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Seventh Circuit: Jail Social Worker Ignored Detainee’s Suicide Risk

Seventh Circuit: Jail Social Worker Ignored Detainee’s Suicide Risk

On August 12, 2013, the Seventh Circuit Court of Appeals held that a jail social worker could be held liable for ignoring a detainee’s obvious risk of committing suicide.

Algerian citizen Hassiba Belbachir, 27, entered the United States as a visitor in November 2004. She overstayed her visa then flew from Chicago to England in February 2005, where she was detained by immigration authorities.

Belbachir was returned to Chicago a week later. On March 9, 2005, she was incarcerated at the McHenry County Jail in Illinois pending a deportation hearing.

A March 9, 2005 intake report did not reveal indications that Belbachir presented a significant suicide risk – in part because a “guard who filled out the intake report changed Belbachir’s answer ‘yes’ to the question ‘Are you currently extremely depressed or feeling suicidal?’ to ‘no,’” subsequently claiming he had made a mistake.

Five days later, Belbachir’s mental state had deteriorated significantly.

“Belbachir was suicidal and suffering from a ‘major depressive disorder’ – a warning sign for suicide,” according to the mental health progress notes of Vicki Frederick, a Licensed Clinical Social Worker employed by Centegra Health Systems, the jail’s medical care provider.

Frederick’s progress notes stated that Belbachir was “sobbing throughout” a March 14, 2005 interview and had said, “I’d rather die than live like this.” She also admitted to drinking soap before entering the jail and reported several other alarming suicide warning signs.

Nevertheless, Frederick ignored Belbachir’s obvious risk of suicide, did not alert any other staff of that risk and neither Frederick nor any other jail medical staff had any further contact with Belbachir. Three days later, she strangled herself to death with her socks.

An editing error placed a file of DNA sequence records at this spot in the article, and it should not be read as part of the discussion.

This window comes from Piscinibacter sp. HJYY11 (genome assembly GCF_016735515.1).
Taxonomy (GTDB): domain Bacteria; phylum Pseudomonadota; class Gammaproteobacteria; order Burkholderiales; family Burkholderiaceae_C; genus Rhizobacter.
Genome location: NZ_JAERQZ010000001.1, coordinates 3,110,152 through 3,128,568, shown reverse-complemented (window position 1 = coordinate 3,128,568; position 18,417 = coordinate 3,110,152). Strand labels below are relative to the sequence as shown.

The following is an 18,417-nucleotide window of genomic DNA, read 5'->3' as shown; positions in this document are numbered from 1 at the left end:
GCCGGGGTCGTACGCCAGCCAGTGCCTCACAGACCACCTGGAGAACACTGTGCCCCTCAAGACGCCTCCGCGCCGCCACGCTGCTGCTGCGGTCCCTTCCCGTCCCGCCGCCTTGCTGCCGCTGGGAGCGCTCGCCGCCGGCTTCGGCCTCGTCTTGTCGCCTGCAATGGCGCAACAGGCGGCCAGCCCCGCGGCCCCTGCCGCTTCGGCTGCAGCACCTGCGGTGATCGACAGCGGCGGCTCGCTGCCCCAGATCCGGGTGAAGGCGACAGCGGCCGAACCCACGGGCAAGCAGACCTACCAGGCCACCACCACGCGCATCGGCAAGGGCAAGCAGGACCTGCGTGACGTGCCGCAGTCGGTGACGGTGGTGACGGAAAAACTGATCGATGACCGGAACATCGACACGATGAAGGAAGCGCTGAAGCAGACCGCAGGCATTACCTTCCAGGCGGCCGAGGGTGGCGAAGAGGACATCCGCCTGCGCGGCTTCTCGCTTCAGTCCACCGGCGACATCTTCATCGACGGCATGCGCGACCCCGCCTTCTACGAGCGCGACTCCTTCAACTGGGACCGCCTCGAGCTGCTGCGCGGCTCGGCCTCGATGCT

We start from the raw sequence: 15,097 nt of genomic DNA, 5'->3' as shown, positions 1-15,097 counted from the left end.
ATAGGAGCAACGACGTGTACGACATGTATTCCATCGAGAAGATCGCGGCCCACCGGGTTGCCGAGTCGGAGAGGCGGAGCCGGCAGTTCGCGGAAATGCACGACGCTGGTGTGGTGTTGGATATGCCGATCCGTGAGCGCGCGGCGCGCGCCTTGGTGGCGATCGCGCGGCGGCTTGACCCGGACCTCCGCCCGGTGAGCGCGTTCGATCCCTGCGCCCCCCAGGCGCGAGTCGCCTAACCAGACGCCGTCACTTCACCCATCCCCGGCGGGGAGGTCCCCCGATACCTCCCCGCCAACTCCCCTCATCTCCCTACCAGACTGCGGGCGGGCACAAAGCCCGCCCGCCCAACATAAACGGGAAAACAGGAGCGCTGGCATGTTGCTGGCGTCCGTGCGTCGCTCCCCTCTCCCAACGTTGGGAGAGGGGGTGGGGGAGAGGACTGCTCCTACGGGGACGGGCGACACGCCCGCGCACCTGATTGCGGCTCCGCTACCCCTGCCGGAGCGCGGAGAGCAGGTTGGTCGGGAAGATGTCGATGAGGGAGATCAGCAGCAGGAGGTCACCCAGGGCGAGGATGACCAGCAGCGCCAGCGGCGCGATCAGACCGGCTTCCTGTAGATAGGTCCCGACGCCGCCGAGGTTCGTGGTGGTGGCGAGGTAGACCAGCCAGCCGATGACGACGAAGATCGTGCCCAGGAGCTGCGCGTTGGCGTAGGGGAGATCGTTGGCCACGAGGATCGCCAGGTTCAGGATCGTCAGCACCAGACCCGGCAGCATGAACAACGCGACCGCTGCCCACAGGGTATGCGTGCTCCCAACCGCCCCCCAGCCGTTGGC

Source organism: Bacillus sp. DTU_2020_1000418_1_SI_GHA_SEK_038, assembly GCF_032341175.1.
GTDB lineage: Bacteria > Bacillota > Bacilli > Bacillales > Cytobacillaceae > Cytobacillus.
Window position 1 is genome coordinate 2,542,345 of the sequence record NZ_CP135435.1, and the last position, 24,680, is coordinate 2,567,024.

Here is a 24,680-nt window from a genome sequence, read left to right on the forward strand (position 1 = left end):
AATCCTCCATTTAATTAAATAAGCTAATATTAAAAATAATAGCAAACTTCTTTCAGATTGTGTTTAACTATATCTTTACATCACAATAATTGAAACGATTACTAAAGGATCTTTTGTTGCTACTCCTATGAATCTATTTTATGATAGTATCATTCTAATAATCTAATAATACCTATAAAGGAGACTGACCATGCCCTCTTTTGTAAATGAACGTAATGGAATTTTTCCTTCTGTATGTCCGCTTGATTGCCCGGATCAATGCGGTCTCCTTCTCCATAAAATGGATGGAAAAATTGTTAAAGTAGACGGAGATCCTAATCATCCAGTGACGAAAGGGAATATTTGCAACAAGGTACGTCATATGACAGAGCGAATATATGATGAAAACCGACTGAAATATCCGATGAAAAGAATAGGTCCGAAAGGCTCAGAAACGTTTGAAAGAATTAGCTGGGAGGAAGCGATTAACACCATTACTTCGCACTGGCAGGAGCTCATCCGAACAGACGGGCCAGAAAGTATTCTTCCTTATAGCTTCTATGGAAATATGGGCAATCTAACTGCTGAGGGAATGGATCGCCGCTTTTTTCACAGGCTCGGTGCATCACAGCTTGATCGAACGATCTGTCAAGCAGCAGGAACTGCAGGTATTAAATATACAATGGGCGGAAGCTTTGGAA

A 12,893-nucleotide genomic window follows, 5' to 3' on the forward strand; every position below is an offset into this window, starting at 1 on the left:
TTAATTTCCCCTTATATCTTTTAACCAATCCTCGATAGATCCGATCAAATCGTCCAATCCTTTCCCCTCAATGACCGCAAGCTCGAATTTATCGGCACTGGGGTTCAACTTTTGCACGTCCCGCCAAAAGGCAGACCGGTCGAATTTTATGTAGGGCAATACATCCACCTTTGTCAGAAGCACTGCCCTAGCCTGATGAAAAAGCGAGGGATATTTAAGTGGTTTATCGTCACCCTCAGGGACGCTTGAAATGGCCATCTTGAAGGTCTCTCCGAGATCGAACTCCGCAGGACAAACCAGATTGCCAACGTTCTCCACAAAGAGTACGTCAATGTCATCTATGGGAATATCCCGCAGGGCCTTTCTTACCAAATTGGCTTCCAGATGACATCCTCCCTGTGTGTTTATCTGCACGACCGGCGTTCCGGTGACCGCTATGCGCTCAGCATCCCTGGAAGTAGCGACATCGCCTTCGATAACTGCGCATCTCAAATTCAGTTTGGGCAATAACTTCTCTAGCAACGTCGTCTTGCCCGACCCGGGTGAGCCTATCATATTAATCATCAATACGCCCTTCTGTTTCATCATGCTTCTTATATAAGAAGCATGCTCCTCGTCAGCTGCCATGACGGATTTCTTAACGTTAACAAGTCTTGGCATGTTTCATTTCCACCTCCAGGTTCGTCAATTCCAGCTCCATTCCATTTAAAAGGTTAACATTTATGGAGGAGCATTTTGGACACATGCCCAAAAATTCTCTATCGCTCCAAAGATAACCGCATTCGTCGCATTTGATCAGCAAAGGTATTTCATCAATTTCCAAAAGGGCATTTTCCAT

Belbachir’s estate filed a federal lawsuit against numerous county and Centegra officials, alleging that they deprived Belbachir of her life without due process of law by ignoring her risk of suicide. The district court granted summary judgment to the defendants.

The Seventh Circuit reversed the judgment as to Frederick, finding that “the risk of suicide was obvious” to her, yet she “decided that Belbachir was not suicidal” and “failed to tell the guards to put her on suicide watch.”

The Court of Appeals initially noted that “Although Centegra’s employees are not public employees, they rightly do not deny that in performing functions that would otherwise be performed by public employees, they were acting under color of state law and therefore could be sued under section 1983.”

Additionally, “Immigration authorities, who monitor the jail’s treatment of its federal prisoners, rated the jail’s suicide-prevention policy ‘deficient’ in 2002,” but “rated it acceptable in both 2003 and ... 2004.” Soon after Belbachir’s suicide, however, “immigration authorities, in what may be an example of hindsight bias, found fault with the jail’s suicide prevention policies,” the appellate court wrote.

“Even if the sheriff was culpable for failing to discover and correct the deficiencies,” the Seventh Circuit found the county could not be held liable because “there is no evidence that correcting them before Belbachir arrived at the jail would have prevented her suicide.” The district court’s order was reversed as to the judgment entered in favor of Frederick. See: Belbachir v. County of McHenry, 726 F.3d 975 (7th Cir. 2013).

Following remand, the Centegra defendants – the only defendants remaining – agreed to settle the case in May 2014 under confidential terms.


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Related legal case

Belbachir v. County of McHenry